A red-stripe ribbon snake is often seen basking at the water’s edge.


Dragonflies duel in the air and stare down the paparazzi on their rest breaks.


In another part of the garden, horsetail reed marches streamside, while water lily leaves jostle for maximum sun exposure.


In the shade, maidenhair fern dips her tresses in the brook.


Possumhaw holly (Ilex decidua), still wearing the red berries of winter, is leafing out.


Agave lophantha is throwing a New Orleans funeral party for itself with a beautiful bloom spike.


After the bloom fades, the agave will die, but not before producing seeds, bulbils, or pups for the next generation.


A green window opens in a beautiful stone wall.


Clematis pitcheri, our dainty, native clematis, twines its way up the wall, displaying dozens of frilly, bell-shaped flowers.


I adore this vine and have been trying to get one to thrive in my garden. Mine merely sulks. Seeing this one, I think perhaps mine wants more sun.


On a nearby wall, scarlet clematis (C. texensis) puckers her red lips.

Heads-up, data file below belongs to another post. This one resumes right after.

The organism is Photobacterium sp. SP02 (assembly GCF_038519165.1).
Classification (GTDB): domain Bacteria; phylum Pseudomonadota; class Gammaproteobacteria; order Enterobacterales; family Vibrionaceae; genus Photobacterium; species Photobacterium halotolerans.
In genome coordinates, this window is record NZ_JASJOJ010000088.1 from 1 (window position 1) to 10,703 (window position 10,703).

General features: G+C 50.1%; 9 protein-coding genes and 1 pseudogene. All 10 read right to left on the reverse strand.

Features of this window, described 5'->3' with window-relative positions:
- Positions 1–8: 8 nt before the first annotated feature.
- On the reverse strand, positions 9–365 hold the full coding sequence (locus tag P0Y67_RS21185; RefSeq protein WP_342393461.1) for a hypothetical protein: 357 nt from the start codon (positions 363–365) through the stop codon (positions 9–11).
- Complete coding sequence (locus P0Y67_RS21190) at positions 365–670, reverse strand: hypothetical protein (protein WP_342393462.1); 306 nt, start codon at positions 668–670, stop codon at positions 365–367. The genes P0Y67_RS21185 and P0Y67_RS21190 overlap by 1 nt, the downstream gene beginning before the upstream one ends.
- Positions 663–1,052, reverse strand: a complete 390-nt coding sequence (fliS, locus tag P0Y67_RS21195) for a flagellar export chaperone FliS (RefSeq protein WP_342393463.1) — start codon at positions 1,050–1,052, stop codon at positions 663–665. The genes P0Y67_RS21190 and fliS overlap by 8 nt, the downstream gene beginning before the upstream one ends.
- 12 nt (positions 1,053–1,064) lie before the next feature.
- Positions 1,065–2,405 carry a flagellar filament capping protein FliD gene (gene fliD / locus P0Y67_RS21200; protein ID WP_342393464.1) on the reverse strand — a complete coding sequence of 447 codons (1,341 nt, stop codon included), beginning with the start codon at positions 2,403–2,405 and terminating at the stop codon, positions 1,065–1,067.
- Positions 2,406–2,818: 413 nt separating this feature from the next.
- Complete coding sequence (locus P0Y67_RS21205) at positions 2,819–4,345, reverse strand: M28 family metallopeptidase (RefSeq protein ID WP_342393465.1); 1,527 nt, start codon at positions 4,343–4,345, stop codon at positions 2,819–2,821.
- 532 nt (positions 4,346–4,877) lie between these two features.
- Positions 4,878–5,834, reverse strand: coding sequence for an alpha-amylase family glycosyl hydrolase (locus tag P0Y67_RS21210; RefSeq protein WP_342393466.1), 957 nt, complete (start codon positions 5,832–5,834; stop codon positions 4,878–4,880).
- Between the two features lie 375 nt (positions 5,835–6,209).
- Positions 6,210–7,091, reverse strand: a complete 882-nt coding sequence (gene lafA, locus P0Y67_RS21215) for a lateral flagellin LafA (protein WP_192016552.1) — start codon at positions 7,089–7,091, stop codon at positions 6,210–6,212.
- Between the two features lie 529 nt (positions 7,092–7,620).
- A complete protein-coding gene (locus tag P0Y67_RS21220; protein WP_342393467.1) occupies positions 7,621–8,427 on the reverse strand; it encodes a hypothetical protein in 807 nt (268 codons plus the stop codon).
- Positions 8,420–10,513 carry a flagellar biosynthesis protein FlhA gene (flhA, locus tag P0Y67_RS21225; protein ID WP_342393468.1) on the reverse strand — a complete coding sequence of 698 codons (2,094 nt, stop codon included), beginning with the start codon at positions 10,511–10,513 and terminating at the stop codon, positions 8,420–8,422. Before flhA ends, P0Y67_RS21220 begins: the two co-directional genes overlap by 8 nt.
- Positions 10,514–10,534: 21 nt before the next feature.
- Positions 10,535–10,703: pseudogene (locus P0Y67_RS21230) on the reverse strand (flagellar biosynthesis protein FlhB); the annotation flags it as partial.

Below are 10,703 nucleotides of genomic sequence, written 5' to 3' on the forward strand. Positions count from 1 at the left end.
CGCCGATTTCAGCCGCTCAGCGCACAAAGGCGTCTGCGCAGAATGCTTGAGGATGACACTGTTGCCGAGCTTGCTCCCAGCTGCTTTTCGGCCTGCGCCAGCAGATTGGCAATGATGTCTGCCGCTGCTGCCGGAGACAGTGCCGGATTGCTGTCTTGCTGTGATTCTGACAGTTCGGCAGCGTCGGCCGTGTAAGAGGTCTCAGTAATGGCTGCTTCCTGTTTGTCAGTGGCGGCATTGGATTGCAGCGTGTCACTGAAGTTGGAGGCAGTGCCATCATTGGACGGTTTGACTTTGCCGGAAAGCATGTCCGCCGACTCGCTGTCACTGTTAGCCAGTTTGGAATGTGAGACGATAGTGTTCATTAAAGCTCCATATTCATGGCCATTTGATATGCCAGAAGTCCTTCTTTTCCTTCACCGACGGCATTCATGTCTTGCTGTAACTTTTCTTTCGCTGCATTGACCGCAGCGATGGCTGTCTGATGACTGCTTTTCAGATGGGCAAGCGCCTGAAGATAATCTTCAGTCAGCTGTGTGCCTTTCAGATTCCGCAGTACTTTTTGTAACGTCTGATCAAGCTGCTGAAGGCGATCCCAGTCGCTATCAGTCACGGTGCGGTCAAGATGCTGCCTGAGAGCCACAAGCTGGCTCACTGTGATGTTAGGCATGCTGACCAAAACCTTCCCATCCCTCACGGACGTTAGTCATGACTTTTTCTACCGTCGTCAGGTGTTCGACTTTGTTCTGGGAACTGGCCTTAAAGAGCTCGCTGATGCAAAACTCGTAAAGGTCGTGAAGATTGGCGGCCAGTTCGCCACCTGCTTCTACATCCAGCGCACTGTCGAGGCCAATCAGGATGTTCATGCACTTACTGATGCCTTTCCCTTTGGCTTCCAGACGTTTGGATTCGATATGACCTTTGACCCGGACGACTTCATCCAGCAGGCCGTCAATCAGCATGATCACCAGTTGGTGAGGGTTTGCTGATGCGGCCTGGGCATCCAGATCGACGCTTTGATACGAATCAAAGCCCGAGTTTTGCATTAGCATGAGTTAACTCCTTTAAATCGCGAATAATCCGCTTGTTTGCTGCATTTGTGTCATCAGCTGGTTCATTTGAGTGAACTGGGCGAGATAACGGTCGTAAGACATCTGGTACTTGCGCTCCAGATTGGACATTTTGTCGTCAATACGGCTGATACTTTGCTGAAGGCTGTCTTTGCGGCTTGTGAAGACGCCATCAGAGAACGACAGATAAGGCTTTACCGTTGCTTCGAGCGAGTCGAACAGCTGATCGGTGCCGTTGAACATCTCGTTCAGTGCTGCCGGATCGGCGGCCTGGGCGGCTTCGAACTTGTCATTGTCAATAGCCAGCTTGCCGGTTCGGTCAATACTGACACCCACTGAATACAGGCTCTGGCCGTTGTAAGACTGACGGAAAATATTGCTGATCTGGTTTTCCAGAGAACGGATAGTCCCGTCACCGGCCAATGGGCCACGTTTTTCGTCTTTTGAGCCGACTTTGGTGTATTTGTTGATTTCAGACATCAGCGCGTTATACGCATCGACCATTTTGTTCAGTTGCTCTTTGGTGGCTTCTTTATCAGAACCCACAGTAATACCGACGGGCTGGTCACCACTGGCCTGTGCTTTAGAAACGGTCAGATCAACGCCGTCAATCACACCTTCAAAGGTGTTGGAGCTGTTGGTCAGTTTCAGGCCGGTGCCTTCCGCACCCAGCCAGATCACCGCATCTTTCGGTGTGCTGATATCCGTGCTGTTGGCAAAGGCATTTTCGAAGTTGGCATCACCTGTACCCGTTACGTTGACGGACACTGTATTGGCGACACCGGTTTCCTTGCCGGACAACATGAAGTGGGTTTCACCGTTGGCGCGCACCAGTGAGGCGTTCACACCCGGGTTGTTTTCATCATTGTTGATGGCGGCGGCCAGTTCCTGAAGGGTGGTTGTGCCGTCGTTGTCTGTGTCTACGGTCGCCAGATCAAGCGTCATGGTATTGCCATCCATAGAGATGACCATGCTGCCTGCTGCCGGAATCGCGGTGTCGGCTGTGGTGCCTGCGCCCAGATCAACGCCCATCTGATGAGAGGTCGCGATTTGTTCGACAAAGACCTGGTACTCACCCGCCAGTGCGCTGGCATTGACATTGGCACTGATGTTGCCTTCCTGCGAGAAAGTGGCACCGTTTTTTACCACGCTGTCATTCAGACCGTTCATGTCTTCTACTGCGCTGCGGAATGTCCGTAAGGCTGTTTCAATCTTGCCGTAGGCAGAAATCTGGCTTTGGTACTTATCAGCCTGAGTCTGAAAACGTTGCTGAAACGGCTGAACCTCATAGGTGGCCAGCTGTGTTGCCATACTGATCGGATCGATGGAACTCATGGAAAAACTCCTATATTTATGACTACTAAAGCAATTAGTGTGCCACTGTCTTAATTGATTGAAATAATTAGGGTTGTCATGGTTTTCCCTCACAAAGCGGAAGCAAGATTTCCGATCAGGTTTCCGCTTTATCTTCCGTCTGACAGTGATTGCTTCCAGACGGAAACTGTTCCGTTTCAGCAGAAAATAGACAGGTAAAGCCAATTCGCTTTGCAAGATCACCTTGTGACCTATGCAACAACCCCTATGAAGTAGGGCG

And I haven’t even mentioned the great horned owl chicks that call the garden home. As you can see, there’s much going on here. Why not visit and see for yourself?

For a look at the Wildflower Center in other seasons or years, visit my posts:
Great Horned Owlets Nesting at Wildflower Center
Camera Practice at the Wildflower Center
This Place I Love So Much
Fascinating Faces at the Wildflower Center
Sculpture Show Enlivens Wildflower Center in Winter
Stock Tank Planters Gone Wild!
Wildflower Center & Jill Nokes book-signing
Winter Wonderland at the Wildflower Center
Goblins in the Garden at the Wildflower Center

All material © 2006-2011 by Pam Penick for Digging. Unauthorized reproduction prohibited.

16 Responses

  1. Jenny says: